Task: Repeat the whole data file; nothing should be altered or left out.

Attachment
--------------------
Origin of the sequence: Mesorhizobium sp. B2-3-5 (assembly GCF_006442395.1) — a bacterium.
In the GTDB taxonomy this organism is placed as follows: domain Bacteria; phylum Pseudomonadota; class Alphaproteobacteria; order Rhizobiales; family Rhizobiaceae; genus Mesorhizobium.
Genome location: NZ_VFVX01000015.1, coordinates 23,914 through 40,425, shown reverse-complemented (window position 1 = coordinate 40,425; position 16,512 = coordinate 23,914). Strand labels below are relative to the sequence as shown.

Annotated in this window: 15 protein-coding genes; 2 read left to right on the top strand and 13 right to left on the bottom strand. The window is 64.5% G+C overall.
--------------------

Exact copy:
Origin of the sequence: Mesorhizobium sp. B2-3-5 (assembly GCF_006442395.1) — a bacterium.
In the GTDB taxonomy this organism is placed as follows: domain Bacteria; phylum Pseudomonadota; class Alphaproteobacteria; order Rhizobiales; family Rhizobiaceae; genus Mesorhizobium.
Genome location: NZ_VFVX01000015.1, coordinates 23,914 through 40,425, shown reverse-complemented (window position 1 = coordinate 40,425; position 16,512 = coordinate 23,914). Strand labels below are relative to the sequence as shown.

Annotated in this window: 15 protein-coding genes; 2 read left to right on the top strand and 13 right to left on the bottom strand. The window is 64.5% G+C overall.